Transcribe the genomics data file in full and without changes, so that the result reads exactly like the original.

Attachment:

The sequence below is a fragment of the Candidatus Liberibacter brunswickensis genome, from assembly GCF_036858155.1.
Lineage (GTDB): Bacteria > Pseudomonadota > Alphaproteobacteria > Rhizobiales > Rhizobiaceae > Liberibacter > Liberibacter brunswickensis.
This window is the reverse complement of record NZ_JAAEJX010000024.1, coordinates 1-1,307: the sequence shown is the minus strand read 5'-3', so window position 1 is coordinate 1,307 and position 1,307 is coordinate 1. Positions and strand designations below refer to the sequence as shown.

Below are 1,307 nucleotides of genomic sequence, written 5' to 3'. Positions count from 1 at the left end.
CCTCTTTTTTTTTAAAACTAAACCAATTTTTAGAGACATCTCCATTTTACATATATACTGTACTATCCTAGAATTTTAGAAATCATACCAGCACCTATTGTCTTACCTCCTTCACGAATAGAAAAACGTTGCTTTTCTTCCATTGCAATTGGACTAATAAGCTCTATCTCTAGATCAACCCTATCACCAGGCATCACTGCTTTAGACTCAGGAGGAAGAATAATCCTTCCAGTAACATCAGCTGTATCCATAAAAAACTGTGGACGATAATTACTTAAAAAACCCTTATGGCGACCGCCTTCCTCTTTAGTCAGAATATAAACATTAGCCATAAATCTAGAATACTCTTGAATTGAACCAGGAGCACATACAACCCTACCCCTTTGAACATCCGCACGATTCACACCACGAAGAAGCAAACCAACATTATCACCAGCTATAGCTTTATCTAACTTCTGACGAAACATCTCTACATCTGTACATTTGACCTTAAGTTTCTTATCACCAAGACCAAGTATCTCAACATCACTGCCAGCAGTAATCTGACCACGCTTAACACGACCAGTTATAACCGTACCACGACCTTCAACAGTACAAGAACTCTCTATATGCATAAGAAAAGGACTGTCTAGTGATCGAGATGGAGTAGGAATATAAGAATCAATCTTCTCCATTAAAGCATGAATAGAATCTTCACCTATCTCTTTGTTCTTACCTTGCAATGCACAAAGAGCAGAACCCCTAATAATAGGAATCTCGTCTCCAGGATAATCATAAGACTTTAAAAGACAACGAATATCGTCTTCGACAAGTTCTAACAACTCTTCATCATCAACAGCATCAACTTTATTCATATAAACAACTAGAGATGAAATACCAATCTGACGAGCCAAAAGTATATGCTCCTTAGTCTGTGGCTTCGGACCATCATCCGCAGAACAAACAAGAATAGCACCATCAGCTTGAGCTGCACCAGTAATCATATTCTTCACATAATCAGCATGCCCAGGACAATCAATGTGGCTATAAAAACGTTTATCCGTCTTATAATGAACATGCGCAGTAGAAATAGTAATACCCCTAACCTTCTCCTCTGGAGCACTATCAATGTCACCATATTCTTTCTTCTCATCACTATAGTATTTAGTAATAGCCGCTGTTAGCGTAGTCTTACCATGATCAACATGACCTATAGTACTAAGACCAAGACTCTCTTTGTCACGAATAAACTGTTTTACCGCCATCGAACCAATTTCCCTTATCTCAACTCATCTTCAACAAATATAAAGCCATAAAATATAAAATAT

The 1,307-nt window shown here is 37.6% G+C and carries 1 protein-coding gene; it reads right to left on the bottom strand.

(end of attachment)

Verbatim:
The sequence below is a fragment of the Candidatus Liberibacter brunswickensis genome, from assembly GCF_036858155.1.
Lineage (GTDB): Bacteria > Pseudomonadota > Alphaproteobacteria > Rhizobiales > Rhizobiaceae > Liberibacter > Liberibacter brunswickensis.
This window is the reverse complement of record NZ_JAAEJX010000024.1, coordinates 1-1,307: the sequence shown is the minus strand read 5'-3', so window position 1 is coordinate 1,307 and position 1,307 is coordinate 1. Positions and strand designations below refer to the sequence as shown.

Below are 1,307 nucleotides of genomic sequence, written 5' to 3'. Positions count from 1 at the left end.
CCTCTTTTTTTTTAAAACTAAACCAATTTTTAGAGACATCTCCATTTTACATATATACTGTACTATCCTAGAATTTTAGAAATCATACCAGCACCTATTGTCTTACCTCCTTCACGAATAGAAAAACGTTGCTTTTCTTCCATTGCAATTGGACTAATAAGCTCTATCTCTAGATCAACCCTATCACCAGGCATCACTGCTTTAGACTCAGGAGGAAGAATAATCCTTCCAGTAACATCAGCTGTATCCATAAAAAACTGTGGACGATAATTACTTAAAAAACCCTTATGGCGACCGCCTTCCTCTTTAGTCAGAATATAAACATTAGCCATAAATCTAGAATACTCTTGAATTGAACCAGGAGCACATACAACCCTACCCCTTTGAACATCCGCACGATTCACACCACGAAGAAGCAAACCAACATTATCACCAGCTATAGCTTTATCTAACTTCTGACGAAACATCTCTACATCTGTACATTTGACCTTAAGTTTCTTATCACCAAGACCAAGTATCTCAACATCACTGCCAGCAGTAATCTGACCACGCTTAACACGACCAGTTATAACCGTACCACGACCTTCAACAGTACAAGAACTCTCTATATGCATAAGAAAAGGACTGTCTAGTGATCGAGATGGAGTAGGAATATAAGAATCAATCTTCTCCATTAAAGCATGAATAGAATCTTCACCTATCTCTTTGTTCTTACCTTGCAATGCACAAAGAGCAGAACCCCTAATAATAGGAATCTCGTCTCCAGGATAATCATAAGACTTTAAAAGACAACGAATATCGTCTTCGACAAGTTCTAACAACTCTTCATCATCAACAGCATCAACTTTATTCATATAAACAACTAGAGATGAAATACCAATCTGACGAGCCAAAAGTATATGCTCCTTAGTCTGTGGCTTCGGACCATCATCCGCAGAACAAACAAGAATAGCACCATCAGCTTGAGCTGCACCAGTAATCATATTCTTCACATAATCAGCATGCCCAGGACAATCAATGTGGCTATAAAAACGTTTATCCGTCTTATAATGAACATGCGCAGTAGAAATAGTAATACCCCTAACCTTCTCCTCTGGAGCACTATCAATGTCACCATATTCTTTCTTCTCATCACTATAGTATTTAGTAATAGCCGCTGTTAGCGTAGTCTTACCATGATCAACATGACCTATAGTACTAAGACCAAGACTCTCTTTGTCACGAATAAACTGTTTTACCGCCATCGAACCAATTTCCCTTATCTCAACTCATCTTCAACAAATATAAAGCCATAAAATATAAAATAT

The 1,307-nt window shown here is 37.6% G+C and carries 1 protein-coding gene; it reads right to left on the bottom strand.